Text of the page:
Case with Ropes and Rings
However, I felt it my duty to keep Beef’s attention on the case.
“Have you interviewed everybody that you need to interview?” I asked him that afternoon.
“Not quite,” he said. “There are still one or two on my list, and perhaps the most important of all is to come. I’ve been keeping him, though, till I’ve got some of the others out of the way. I’m hoping I shall really learn something from this.”
“Another barmaid?” I asked sarcastically.
“No,” said Beef. “It’s Mr. Danvers, the School Porter, whose place I’m taking.”
“And what do you think he’ll be able to tell you?”
“A great deal, I shouldn’t be surprised. You come along with me and we’ll see.”
I had heard much about Danvers. He was an institution at Penshurst, and one of whom the school might be proud.
He lived in a little bungalow near the Fives Courts, which had been built specially for him by the Governors (The Worshipful Company of Master Tinkers) five years before. It was called Parvum Penshurst, and the door was opened by a bright old person whom we supposed to be his wife. Her clothes were a model of neatness and cleanliness, like those of an old Dutch peasant woman on her way to church on Sunday. She seemed to have expected us, for she shewed no surprise at the fact that Beef was wearing the uniform in which she was accustomed to see her husband. In answer to Beef’s enquiry as to whether he could see Mr. Danvers, she promptly invited us in.
“Danny is sitting up to-day,” she said. “He’s been hoping you would be along to see him.”
We were shewn into a neat little room, the walls of which were crowded with signed photographs of Old Penshurstians, while the mantelpiece and shelves had a remarkable collection of trophies from the school past.
The old man was sitting in an armchair, wearing a thick, fleecy dressing-gown, having two or three rugs tucked round his legs. He looked wasted and frail, and I imagined that his physique, tired by long years of arduous service, had succumbed all too easily to the bout of influenza which had laid him low. His white hair was carefully brushed, however, his thin cheeks well shaved, and his pale face clean and smiling.
“Good afternoon, gentlemen,” he said, courteously waving his hand towards two chairs. “Mr. Knox was good enough to come over himself and tell me what you gentlemen were doing. I do hope you are able to clear up this terrible business.”
Beef gave what I felt was intended to be an encouraging smile, and stretched out his hand to the invalid.
“I’m glad to make your acquaintance, Mr. Danvers,” he said. “I’ve heard a lot about you. I hope you feel well enough to answer a few questions.”
“Certainly, certainly,” said the old man. “If there’s anything I can do to clear up this business, well, you know I’ll be delighted. I knew Lord Alan’s father when he was at the school. I was a young fellow then. I remember how Lord Edenbridge played a clever trick on one of the prefects of his time.” He smiled fondly at the memory. “This prefect was only a little fellow, but, like so many short ones, he was inclined to be uppish, if you know what I mean. Nothing wrong, you understand, Sir, just a little officious perhaps. Well, Lord Edenbridge was a fine, big fellow, like his sons. He wasn’t going to put up with it. Not being a prefect himself, he couldn’t very well fight the other youngster, though he had cause enough to do so. He waited till it was Larkin’s turn—Larkin was the little prefect’s name—to read the First Lesson in Chapel. Then, what do you think? He slipped into Chapel before anyone had taken his place, and turned the great Bible upside down.”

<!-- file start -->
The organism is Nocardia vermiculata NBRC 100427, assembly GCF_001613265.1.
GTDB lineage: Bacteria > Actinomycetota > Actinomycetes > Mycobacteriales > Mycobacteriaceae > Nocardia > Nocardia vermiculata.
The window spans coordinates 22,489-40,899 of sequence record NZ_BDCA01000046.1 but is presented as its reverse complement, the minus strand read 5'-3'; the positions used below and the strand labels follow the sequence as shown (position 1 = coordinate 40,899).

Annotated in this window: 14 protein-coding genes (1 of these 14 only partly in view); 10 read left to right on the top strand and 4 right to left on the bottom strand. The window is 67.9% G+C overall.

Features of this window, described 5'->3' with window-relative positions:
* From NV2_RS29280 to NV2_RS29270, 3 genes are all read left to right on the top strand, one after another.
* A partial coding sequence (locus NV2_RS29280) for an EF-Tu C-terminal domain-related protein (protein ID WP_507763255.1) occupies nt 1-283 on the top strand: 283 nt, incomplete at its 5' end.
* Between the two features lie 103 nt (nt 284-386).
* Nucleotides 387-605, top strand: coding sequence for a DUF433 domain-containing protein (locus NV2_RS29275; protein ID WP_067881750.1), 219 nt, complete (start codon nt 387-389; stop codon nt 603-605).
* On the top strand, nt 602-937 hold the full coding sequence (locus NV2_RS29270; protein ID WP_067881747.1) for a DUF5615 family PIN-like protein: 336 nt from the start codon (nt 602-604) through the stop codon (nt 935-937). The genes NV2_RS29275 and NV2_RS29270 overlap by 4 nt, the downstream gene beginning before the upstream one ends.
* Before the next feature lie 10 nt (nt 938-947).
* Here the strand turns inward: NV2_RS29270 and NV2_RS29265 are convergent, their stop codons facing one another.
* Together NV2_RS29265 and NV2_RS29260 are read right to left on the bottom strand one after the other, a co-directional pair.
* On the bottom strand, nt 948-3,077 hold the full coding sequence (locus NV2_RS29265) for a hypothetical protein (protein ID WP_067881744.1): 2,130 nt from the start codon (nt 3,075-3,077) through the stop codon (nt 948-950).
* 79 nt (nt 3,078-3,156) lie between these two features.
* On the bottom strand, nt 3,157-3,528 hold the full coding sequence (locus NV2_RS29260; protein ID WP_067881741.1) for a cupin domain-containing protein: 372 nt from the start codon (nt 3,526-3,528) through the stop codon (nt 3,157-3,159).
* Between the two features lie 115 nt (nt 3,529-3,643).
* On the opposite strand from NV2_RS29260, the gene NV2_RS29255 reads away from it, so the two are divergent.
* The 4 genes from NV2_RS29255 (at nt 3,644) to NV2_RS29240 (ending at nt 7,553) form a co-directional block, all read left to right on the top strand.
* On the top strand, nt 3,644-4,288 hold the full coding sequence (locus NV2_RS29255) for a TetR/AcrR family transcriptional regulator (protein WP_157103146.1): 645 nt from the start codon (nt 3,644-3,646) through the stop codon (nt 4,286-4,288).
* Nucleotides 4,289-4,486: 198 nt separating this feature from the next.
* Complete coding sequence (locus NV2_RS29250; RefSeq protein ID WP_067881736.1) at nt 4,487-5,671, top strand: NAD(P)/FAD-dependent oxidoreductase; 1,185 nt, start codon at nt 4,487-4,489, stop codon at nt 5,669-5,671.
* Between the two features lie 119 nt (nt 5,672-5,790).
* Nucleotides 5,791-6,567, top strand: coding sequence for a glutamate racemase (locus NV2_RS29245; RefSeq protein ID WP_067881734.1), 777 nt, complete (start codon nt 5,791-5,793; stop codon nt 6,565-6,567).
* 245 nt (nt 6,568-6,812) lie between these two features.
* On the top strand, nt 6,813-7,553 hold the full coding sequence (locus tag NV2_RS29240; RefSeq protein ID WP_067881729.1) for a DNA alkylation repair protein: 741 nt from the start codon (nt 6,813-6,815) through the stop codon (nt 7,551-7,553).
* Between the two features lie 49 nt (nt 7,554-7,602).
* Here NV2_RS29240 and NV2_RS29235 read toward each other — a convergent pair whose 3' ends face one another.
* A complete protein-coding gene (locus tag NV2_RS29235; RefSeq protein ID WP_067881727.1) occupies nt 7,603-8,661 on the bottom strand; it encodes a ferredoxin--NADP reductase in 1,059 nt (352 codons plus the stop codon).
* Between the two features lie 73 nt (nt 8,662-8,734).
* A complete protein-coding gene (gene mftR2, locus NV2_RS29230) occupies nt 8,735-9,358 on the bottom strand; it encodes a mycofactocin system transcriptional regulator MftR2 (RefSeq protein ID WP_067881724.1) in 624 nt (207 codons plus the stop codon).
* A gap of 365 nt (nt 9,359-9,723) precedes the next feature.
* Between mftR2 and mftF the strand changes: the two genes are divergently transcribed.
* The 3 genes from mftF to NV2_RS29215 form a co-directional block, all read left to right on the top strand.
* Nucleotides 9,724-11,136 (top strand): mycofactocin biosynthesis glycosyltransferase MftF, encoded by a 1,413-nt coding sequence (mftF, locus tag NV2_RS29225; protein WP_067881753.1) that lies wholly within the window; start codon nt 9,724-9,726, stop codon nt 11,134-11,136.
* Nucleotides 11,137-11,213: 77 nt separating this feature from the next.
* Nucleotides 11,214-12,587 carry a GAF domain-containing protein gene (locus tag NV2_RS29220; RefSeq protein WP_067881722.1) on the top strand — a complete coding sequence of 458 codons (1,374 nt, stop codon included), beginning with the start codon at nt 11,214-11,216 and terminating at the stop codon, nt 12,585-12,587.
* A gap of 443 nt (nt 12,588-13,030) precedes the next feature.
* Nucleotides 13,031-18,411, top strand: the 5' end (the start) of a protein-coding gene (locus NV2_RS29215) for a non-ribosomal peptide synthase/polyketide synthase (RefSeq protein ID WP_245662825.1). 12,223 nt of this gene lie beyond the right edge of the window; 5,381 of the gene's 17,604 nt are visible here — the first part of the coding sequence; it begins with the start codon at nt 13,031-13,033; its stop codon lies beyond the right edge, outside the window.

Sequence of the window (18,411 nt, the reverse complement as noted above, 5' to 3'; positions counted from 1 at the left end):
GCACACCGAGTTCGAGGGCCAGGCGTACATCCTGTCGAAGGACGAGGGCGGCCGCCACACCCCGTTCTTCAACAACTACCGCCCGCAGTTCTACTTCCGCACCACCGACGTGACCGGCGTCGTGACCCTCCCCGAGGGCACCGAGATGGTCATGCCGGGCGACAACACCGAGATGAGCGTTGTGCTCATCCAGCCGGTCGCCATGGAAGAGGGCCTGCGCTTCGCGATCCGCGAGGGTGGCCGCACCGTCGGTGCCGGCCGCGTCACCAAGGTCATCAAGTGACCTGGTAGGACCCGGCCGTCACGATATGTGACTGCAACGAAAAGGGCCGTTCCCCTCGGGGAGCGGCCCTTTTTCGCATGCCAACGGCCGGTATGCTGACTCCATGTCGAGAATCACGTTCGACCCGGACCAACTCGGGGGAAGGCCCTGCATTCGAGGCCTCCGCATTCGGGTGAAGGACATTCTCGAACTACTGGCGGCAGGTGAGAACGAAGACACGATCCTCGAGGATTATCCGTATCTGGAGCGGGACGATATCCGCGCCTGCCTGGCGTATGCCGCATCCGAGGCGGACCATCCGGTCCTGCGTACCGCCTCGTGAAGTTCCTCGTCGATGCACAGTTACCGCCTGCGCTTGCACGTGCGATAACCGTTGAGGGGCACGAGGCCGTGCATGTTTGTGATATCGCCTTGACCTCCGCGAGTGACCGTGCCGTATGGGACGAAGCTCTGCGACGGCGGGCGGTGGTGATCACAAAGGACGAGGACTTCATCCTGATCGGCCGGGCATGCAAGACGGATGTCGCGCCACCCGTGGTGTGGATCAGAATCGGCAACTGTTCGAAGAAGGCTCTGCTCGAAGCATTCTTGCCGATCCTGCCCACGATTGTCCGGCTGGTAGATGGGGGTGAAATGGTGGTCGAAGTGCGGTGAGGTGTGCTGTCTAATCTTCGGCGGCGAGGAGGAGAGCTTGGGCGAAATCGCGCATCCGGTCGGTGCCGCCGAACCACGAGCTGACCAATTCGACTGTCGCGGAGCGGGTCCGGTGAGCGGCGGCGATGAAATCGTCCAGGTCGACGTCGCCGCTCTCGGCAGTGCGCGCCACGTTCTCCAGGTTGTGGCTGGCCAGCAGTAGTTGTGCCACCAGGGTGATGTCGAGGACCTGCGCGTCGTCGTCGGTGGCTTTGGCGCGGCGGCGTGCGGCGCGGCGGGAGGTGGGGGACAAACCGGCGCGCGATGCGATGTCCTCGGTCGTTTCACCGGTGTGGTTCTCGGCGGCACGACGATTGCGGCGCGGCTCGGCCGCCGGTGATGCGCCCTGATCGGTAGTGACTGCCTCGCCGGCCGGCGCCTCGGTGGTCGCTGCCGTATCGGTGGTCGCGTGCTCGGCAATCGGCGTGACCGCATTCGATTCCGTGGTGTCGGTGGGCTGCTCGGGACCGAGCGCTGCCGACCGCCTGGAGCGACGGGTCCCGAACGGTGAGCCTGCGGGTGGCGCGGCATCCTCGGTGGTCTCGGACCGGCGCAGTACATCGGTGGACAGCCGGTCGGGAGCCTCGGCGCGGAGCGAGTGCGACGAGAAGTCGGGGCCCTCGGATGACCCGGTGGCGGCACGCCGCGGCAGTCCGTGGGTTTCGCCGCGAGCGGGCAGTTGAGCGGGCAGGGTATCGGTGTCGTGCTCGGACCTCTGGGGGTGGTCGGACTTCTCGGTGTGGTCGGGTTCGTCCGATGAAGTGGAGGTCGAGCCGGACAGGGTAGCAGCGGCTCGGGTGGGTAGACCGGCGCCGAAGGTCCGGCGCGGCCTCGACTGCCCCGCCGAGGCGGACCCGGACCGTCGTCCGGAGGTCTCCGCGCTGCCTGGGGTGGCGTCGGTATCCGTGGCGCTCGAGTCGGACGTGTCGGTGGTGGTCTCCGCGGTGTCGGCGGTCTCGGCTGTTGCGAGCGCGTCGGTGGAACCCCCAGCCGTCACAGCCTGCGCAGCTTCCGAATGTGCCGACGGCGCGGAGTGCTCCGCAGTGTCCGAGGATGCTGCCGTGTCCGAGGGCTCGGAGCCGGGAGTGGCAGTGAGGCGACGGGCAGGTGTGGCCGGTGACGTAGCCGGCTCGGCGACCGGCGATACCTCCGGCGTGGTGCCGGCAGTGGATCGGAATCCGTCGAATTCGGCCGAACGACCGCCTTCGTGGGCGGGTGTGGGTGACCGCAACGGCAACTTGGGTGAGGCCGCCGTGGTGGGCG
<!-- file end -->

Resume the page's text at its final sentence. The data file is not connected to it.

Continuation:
The old man’s eyes shone with happy reminiscence, and there was a broad smile on his face.
“Of course you can imagine the scene that followed. Oh, yes, a regular devil was Lord Edenbridge in his time, and his sons took after him.”
Beef did not seem to be impressed with the garrulity of Danvers, though I felt that the story might have distinct significance.
“In what way was the son mischievous?” he asked. “Young Alan, I mean.”
Danvers shook his head and smiled again, but I fancied that there was a queer glint in his eye, as though he viewed the matter not quite with the tolerance that his words suggested.
“Oh, a regular devil was this one, Sir,” he said. “Of course, I’m getting along in years, and the boys are given to making fun of me a little now and then. Nothing to take exception to, you understand. Well, Lord Alan was the worst of the lot. Always coming into my Lodge with some story or other. But there you are, I’m used to that,” and he wagged his head complacently again.
“Did you know that he used to break out at night?”
“Bless you, yes. There wasn’t much that went on in the school that I didn’t know, though it wouldn’t do for me to repeat all I could about the young gentlemen. In this case, Lord Alan took me straight into his confidence. ‘Danny,’ he said. ’If ever you should see me in the grounds at night you must keep your mouth shut,’ and, of course, I’m not going to pretend that he didn’t shew his appreciation of that. His father was very generous with him, and it wouldn’t have been like him not to reward me.”
“It’s very frank of you to tell us that,” said Beef. “What more do you know?”
Thus encouraged, Danvers continued.
“Well, I had been a little worried lately,” he said, “by stories of what Lord Alan was up to. I had heard that there was a young lady in the town, employed in one of the public-houses, I believe. I did venture to suggest to Lord Alan once that an association of this kind was not very desirable for a gentleman in his position, but he went his own way, as you can well imagine.”
“Did you watch the boxing that evening?” asked Beef.
“No. It’s the first time I’ve missed seeing the championship for seventeen years, but my wife insisted on my going to bed that night. I hadn’t been well for nearly a week then, and when she took my temperature and found it was over a hundred she wouldn’t let me go and see the fights.”
“So when was the last time you saw Lord Alan?” asked Beef.